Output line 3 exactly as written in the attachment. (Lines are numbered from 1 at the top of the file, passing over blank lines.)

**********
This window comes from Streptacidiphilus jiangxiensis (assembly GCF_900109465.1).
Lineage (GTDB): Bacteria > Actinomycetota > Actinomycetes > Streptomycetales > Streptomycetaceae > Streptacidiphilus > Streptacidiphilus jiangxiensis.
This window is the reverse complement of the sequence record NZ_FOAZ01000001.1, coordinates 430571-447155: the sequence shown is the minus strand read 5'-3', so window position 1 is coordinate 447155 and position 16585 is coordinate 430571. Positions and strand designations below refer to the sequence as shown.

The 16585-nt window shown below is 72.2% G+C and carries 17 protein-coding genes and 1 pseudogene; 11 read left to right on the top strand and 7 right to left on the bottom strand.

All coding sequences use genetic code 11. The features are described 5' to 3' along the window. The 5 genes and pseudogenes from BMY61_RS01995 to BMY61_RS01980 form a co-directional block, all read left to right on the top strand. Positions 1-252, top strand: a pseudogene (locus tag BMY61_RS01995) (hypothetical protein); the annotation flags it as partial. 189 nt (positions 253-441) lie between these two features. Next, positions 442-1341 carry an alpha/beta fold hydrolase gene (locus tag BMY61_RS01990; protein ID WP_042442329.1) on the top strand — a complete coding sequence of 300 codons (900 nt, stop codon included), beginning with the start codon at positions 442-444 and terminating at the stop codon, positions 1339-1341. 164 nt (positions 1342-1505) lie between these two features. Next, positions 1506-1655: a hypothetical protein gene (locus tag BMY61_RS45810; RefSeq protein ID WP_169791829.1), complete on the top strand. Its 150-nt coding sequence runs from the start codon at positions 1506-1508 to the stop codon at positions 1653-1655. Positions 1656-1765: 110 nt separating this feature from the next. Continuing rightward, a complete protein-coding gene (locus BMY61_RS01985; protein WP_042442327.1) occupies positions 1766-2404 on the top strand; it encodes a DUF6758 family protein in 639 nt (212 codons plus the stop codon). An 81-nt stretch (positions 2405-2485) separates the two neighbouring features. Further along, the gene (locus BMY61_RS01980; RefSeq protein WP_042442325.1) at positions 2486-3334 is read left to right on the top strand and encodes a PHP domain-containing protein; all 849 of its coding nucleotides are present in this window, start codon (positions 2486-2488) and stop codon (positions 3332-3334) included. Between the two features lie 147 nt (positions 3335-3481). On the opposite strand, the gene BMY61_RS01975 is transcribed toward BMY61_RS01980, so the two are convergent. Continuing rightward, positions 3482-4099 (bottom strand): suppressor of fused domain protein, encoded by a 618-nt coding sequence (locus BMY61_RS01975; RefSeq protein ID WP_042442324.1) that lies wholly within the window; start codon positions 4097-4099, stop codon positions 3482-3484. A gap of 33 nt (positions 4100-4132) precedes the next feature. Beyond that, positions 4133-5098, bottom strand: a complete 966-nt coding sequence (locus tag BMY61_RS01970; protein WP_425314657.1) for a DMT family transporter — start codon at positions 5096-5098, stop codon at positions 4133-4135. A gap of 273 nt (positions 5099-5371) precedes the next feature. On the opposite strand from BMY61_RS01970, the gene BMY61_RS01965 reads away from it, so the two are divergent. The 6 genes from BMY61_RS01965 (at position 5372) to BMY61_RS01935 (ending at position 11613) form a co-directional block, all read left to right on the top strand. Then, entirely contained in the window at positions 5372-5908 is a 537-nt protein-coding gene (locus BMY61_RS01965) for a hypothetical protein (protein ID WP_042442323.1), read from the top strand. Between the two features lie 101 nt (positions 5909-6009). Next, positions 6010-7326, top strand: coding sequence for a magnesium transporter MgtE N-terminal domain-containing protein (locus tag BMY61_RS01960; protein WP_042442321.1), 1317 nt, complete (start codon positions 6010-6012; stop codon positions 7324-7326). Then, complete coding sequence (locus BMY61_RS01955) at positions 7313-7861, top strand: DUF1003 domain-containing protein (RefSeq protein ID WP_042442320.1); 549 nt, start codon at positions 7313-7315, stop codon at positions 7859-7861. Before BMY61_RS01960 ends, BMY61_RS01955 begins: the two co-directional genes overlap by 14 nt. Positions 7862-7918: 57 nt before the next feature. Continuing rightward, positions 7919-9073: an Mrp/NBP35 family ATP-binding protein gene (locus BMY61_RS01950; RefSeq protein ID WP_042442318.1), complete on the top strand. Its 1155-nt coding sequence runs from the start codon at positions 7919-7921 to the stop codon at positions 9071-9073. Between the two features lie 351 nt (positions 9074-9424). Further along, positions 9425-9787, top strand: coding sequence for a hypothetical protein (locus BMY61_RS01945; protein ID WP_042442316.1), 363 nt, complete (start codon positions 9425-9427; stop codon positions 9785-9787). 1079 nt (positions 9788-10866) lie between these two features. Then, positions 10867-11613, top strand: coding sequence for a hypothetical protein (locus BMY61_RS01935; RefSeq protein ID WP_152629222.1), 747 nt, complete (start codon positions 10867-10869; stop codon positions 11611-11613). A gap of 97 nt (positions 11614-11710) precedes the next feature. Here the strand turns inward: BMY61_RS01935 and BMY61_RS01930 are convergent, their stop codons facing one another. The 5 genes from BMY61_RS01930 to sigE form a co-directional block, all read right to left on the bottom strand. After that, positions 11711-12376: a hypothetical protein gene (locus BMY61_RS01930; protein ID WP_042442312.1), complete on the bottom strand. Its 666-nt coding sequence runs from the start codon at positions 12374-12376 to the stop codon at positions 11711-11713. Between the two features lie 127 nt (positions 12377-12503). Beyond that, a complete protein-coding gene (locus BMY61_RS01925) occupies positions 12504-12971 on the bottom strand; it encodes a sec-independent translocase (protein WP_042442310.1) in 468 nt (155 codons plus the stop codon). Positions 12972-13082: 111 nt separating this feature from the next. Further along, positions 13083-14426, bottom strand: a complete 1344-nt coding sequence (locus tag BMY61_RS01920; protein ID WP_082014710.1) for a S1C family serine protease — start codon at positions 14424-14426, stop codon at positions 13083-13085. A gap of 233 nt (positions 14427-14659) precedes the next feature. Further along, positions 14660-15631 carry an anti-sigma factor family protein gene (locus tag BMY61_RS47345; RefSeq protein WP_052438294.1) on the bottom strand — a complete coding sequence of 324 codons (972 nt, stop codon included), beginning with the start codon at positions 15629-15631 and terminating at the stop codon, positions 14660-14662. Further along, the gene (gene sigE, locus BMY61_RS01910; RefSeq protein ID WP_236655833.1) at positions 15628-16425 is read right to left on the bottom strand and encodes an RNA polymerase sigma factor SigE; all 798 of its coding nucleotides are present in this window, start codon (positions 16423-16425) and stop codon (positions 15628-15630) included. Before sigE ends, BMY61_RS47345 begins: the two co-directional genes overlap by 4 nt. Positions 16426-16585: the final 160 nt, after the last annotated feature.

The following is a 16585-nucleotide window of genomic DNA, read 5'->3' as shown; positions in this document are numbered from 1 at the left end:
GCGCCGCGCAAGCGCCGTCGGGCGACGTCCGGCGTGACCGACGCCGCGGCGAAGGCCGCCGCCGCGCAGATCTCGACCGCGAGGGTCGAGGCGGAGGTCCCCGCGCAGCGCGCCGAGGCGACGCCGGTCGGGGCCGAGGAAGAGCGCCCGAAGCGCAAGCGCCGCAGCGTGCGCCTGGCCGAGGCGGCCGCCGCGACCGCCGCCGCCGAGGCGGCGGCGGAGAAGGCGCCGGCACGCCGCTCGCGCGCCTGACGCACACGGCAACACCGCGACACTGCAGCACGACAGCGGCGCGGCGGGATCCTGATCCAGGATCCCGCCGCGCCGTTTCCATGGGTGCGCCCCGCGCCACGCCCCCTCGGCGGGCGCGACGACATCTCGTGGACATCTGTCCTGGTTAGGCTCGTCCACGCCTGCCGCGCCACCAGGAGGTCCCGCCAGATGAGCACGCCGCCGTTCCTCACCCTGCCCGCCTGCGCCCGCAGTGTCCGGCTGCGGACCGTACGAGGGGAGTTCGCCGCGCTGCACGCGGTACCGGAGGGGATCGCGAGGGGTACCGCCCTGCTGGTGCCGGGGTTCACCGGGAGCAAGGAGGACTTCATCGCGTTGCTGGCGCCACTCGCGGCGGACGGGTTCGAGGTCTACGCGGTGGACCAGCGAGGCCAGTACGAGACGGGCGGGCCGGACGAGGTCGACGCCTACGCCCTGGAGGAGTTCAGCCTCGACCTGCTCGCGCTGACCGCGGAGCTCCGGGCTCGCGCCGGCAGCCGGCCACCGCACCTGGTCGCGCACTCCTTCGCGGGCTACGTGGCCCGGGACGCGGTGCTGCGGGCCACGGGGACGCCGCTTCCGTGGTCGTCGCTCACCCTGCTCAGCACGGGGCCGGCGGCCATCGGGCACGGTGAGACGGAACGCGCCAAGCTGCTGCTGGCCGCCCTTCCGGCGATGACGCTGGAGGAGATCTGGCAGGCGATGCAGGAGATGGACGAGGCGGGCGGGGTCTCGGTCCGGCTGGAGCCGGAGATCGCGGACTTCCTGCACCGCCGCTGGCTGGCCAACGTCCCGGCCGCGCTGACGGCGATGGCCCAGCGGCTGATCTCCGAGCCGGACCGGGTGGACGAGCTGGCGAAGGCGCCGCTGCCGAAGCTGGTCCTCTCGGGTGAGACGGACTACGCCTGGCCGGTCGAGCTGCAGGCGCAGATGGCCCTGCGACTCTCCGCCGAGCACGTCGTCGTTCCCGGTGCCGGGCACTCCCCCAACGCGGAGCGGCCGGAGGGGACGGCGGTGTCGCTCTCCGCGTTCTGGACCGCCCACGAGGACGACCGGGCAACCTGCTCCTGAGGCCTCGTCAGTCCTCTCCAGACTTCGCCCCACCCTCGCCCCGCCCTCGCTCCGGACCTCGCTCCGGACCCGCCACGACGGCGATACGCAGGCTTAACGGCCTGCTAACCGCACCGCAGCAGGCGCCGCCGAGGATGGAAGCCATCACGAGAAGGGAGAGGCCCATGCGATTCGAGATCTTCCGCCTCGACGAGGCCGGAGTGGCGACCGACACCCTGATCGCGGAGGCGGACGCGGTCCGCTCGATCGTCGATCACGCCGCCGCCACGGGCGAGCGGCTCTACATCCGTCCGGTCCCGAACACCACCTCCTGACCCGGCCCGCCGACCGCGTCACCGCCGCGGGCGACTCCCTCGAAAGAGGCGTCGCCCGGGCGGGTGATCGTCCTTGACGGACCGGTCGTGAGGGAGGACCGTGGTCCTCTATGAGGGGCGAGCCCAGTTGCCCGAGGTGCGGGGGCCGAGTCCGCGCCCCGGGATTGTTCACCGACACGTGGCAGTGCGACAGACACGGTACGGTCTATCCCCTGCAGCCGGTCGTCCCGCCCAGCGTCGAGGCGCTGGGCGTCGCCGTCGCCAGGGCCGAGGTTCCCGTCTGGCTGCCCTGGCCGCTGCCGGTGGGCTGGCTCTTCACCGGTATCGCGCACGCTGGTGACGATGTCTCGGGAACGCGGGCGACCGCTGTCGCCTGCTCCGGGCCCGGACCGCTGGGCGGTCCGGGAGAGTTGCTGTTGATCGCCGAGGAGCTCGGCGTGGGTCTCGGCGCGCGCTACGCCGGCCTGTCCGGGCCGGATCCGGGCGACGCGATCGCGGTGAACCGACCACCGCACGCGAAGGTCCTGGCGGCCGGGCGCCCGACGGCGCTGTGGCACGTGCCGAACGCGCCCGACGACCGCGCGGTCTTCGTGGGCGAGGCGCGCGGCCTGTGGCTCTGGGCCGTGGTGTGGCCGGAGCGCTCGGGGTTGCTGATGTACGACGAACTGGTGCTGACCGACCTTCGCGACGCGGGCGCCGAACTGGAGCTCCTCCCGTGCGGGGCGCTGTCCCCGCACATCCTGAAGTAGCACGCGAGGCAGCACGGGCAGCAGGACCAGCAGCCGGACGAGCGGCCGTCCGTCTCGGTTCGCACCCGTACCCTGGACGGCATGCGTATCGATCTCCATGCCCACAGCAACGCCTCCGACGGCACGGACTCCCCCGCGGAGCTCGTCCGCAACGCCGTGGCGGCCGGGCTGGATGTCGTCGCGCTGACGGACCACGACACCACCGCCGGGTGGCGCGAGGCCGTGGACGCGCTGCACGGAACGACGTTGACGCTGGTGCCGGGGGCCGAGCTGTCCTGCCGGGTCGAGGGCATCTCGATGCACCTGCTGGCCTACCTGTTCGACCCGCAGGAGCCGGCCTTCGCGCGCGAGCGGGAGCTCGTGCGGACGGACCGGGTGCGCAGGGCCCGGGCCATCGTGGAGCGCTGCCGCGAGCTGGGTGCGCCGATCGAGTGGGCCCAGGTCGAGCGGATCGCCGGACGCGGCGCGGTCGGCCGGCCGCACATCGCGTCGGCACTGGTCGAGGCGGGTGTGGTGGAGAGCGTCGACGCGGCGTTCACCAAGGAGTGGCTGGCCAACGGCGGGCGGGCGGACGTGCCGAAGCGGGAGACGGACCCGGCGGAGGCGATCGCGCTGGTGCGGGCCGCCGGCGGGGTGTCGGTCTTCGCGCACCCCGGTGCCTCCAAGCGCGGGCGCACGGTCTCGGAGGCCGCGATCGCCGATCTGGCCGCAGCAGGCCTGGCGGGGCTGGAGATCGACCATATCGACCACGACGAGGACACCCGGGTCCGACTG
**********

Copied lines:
This window is the reverse complement of the sequence record NZ_FOAZ01000001.1, coordinates 430571-447155: the sequence shown is the minus strand read 5'-3', so window position 1 is coordinate 447155 and position 16585 is coordinate 430571. Positions and strand designations below refer to the sequence as shown.